Hydrarch succession stages : 1. Plankton stage: It is the pioneer community that develop over the surface of newly formed water body. The first to develop are phyto plankton and is almost immediately followed by its consumer called zooplankton.
Hydrarch succession stages : 2. Submerged plant stage : It develops where water is clear and 3 to 6 meters in depth. eg -Hydrilla, vallisneria. These plants collects silt and form more humus.
Hydrarch succession stages : 3. Floating leafed anchored stage : It develops where water depth is 1 to 3 meters. The plants are rooted in the mud present at the bottom. The leaves reach the surface of water with the help of flexible stems eg. Waterlily, lotus.
Hydrarch succession stages : 4. Free floating plant stage: Enrichment of water with minerals and organic matter invites fast growing free floating plants. eg lemna, wolffia, pistia. The floating plant generate lot of organic matter which settles down at the bottom and the bottom rises.
Hydrarch succession stages : 5. Reed swamp stage: It develops on shallow banks where the depth of water is 0. 3 to 1 meter. The plants are amphibious with the lower part inside water and the wild upper part is aerial eg. Typha
Hydrarch succession stages : 6. Marsh meadow stage: This stage develop on newly built shore.
Hydrarch succession stages : 7. Woodland stage: It consists of shrubs and small trees which can tolerate bright sunlight and water logged conditions.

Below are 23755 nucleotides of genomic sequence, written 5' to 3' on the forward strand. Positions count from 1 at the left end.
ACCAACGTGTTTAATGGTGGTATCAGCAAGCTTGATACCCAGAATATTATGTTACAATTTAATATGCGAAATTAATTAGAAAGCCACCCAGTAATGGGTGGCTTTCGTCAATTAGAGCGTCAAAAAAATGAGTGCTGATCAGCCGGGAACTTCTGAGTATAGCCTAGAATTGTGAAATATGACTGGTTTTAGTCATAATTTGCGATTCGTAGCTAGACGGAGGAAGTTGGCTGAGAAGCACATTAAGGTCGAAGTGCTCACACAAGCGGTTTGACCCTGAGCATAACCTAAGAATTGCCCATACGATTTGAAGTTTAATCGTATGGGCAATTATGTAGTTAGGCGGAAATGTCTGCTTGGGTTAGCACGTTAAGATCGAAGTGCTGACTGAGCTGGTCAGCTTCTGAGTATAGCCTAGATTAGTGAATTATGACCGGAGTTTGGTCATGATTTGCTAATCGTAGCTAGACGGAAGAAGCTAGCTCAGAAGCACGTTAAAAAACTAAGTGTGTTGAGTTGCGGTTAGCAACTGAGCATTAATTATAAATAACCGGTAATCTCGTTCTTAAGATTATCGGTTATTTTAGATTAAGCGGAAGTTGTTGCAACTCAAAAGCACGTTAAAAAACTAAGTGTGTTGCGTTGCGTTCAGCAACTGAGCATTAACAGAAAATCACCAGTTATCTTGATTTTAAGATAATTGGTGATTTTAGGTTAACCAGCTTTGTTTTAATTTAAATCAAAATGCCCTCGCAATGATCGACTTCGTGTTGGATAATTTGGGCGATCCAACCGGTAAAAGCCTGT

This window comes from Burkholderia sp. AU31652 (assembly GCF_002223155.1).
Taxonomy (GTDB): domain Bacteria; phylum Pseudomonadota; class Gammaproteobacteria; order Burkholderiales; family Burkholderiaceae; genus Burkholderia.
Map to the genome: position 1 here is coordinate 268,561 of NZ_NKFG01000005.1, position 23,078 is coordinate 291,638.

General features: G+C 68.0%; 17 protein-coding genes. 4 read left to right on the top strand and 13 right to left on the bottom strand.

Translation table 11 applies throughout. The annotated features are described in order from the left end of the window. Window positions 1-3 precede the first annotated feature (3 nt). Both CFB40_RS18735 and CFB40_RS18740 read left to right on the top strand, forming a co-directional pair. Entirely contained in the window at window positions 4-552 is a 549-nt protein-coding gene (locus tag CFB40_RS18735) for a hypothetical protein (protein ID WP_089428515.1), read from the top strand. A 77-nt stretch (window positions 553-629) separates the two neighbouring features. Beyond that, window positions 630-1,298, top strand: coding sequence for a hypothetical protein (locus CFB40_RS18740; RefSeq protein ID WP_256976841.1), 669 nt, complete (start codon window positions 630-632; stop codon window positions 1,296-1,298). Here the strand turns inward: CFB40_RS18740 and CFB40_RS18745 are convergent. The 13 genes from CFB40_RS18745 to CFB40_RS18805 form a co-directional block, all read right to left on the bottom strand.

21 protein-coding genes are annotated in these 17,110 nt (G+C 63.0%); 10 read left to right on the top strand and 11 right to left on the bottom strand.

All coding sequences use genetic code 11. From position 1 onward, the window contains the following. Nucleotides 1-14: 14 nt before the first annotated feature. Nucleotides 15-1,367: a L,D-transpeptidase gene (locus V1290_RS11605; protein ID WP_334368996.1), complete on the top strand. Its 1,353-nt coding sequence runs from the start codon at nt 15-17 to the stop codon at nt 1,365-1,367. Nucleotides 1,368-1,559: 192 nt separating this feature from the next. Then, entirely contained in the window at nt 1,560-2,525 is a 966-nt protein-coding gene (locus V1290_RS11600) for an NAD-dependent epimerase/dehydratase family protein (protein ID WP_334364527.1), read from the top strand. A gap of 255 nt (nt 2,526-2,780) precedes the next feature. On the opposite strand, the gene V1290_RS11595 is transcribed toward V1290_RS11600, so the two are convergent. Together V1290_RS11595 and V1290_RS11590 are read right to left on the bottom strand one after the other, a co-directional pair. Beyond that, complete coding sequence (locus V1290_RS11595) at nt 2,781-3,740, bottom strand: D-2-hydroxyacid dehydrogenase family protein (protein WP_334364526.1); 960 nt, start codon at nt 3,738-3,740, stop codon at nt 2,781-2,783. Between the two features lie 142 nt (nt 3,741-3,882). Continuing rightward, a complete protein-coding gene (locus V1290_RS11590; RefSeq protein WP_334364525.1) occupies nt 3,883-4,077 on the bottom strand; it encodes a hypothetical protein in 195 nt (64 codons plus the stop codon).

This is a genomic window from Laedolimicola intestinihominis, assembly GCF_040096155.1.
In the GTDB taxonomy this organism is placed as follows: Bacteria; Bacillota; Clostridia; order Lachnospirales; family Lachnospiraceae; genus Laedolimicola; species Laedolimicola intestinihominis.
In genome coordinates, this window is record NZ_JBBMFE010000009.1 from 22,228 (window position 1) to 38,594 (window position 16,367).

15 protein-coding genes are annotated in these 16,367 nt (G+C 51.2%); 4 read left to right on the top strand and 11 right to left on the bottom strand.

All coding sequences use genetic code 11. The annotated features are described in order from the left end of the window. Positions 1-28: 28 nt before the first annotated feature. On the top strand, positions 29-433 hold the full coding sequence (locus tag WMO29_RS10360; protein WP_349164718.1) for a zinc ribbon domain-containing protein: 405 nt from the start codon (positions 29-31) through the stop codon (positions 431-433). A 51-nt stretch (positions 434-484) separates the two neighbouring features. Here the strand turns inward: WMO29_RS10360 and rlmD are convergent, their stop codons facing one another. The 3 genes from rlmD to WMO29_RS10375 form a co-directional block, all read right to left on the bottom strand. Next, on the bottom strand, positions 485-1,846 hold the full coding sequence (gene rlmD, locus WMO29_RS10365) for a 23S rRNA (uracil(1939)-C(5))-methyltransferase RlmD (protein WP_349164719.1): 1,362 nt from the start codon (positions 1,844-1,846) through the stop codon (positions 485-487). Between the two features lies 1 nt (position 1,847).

Hydrarch succession stages : 8. Climax forest: Slowly the wood land is replaced by forest which depends upon the climax of the area. eg: Deciduous forest, coniferous forest etc.
Xerarch succession stages: 1. Crustose lichen stage: On a bare rock, where there is no water, no soil, less minerals , the first formed organisms are Crustose lichens. During rain or heavy dew the lichen propagules settle over the rock surface and get attached to several points of rock by their rhizoids.
Xerarch succession stages: 2. Foliose lichen stage: These lichens fixed to substratum at a single point. They generate more organic matter.
Xerarch succession stages: 3. Moss stage: They grow in large groups driving away foliose lichen. Growth of mosses disintegrates the rock surface and builds up soil.
Xerarch succession stages: 4. Annual grass stage: The grasses the shade the mosses their roots penetrate e deeper and causes weathering of rock which builds up more soil.
Xerarch succession stages: 5. Perennial grass stage: They shade others their roots penetrates deeper several animals reach the area at this stage.
Xerarch succession stages: 6. Shrub stage: They help in creating a soil profile. Bio geo chemical cycle begin operating.
Xerarch succession stages: 7. Climax forest: Depending upon the climate of the area the forest is formed.
Xerarch succession :
Changes in community: Characteristics, climax, the sequence of species and the communities appearing during primary or secondary succession is not fixed. It shows variations with habitats and other environmental conditions.
Review Questions 1. What is meant by ecological succession ? 2. What are seral communities? 3. How the succession of plants can be classified based on the nature of habitat of succession? 4. Differentiate between a)Primary succession and Secondary succession. b) Pioneer communities and Climax communities. 5. What is the ecological succession of bare rock technically called? 6. How is the ecological succession in a water body technically called?